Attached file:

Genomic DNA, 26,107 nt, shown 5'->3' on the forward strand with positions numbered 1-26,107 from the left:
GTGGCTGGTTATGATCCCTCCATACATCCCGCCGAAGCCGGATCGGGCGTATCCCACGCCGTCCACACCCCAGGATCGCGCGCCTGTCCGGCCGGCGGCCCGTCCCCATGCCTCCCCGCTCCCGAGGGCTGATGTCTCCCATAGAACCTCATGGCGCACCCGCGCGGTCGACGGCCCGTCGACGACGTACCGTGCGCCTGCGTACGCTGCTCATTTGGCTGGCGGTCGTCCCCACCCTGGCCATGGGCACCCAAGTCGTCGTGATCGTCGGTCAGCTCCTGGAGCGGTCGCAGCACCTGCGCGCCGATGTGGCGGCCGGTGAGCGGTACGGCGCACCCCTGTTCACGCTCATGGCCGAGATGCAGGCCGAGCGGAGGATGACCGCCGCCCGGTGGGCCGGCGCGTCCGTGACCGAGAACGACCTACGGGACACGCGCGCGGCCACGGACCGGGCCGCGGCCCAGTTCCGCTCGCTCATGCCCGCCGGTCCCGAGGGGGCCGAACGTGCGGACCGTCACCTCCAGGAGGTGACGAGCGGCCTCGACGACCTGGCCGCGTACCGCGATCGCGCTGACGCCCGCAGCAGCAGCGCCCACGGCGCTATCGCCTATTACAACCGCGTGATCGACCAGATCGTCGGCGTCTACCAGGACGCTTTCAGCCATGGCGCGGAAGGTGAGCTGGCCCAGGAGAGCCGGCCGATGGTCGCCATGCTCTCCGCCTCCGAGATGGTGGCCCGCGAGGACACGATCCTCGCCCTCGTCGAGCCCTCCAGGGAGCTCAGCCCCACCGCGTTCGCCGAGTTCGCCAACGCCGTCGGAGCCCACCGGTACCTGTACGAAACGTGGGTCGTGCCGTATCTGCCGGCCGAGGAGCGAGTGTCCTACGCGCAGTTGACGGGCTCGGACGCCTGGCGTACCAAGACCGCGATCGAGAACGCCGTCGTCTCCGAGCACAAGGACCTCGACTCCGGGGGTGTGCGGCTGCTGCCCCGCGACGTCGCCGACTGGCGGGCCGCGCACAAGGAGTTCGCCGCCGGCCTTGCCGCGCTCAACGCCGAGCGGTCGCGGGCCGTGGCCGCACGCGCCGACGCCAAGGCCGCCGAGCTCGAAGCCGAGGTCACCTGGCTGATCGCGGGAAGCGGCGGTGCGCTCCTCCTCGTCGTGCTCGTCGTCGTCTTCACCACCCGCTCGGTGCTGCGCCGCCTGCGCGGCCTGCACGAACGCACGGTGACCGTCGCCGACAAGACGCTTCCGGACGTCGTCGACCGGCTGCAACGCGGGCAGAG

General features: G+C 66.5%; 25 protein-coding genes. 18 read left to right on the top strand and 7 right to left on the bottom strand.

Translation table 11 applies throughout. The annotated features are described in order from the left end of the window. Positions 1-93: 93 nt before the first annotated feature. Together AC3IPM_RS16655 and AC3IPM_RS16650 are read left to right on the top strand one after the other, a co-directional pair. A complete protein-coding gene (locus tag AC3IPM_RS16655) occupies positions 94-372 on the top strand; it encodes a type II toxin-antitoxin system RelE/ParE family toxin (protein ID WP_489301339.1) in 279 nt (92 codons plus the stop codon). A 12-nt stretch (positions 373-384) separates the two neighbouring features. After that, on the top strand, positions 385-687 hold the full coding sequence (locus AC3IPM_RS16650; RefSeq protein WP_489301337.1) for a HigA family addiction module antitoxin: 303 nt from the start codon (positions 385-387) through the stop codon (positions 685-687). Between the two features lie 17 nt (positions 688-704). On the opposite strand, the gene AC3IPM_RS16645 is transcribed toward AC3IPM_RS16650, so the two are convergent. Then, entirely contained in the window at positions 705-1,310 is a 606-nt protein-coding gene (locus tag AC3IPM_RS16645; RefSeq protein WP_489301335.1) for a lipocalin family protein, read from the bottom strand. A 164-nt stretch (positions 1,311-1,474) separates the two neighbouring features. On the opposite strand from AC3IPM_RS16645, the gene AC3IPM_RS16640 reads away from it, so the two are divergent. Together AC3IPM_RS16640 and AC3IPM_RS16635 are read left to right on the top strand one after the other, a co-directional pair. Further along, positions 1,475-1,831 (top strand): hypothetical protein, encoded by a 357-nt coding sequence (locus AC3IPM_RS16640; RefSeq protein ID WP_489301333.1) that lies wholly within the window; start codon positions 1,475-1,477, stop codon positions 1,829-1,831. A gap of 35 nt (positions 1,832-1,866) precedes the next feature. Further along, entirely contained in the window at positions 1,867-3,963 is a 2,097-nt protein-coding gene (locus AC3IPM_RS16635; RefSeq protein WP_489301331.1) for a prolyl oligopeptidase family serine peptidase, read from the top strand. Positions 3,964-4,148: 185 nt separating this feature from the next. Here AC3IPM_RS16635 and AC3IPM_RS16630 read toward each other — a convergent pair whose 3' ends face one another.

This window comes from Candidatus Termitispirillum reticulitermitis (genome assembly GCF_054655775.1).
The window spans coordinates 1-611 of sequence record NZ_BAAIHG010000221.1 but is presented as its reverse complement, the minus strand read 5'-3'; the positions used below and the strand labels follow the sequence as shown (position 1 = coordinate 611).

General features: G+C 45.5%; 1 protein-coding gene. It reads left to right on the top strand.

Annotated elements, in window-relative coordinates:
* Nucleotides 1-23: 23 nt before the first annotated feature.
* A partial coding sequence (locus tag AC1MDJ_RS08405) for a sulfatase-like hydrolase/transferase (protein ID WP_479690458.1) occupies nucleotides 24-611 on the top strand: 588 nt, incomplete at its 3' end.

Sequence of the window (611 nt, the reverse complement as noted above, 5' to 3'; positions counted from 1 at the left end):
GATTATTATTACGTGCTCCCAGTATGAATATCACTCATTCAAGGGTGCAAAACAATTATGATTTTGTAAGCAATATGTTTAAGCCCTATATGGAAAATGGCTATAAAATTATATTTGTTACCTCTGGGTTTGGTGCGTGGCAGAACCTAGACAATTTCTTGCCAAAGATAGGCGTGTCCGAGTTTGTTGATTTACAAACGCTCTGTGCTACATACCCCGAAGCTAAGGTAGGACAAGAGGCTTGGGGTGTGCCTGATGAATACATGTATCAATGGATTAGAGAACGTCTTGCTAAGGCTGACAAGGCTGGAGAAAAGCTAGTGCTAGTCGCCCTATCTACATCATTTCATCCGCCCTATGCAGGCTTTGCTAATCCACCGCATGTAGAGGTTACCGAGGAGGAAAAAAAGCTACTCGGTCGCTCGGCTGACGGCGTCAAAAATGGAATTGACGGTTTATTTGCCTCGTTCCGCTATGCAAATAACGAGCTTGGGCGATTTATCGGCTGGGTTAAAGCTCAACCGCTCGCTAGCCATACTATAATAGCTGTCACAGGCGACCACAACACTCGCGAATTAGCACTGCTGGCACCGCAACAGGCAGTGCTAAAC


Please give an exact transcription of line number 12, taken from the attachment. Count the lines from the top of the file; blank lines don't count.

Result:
GATTATTATTACGTGCTCCCAGTATGAATATCACTCATTCAAGGGTGCAAAACAATTATGATTTTGTAAGCAATATGTTTAAGCCCTATATGGAAAATGGCTATAAAATTATATTTGTTACCTCTGGGTTTGGTGCGTGGCAGAACCTAGACAATTTCTTGCCAAAGATAGGCGTGTCCGAGTTTGTTGATTTACAAACGCTCTGTGCTACATACCCCGAAGCTAAGGTAGGACAAGAGGCTTGGGGTGTGCCTGATGAATACATGTATCAATGGATTAGAGAACGTCTTGCTAAGGCTGACAAGGCTGGAGAAAAGCTAGTGCTAGTCGCCCTATCTACATCATTTCATCCGCCCTATGCAGGCTTTGCTAATCCACCGCATGTAGAGGTTACCGAGGAGGAAAAAAAGCTACTCGGTCGCTCGGCTGACGGCGTCAAAAATGGAATTGACGGTTTATTTGCCTCGTTCCGCTATGCAAATAACGAGCTTGGGCGATTTATCGGCTGGGTTAAAGCTCAACCGCTCGCTAGCCATACTATAATAGCTGTCACAGGCGACCACAACACTCGCGAATTAGCACTGCTGGCACCGCAACAGGCAGTGCTAAAC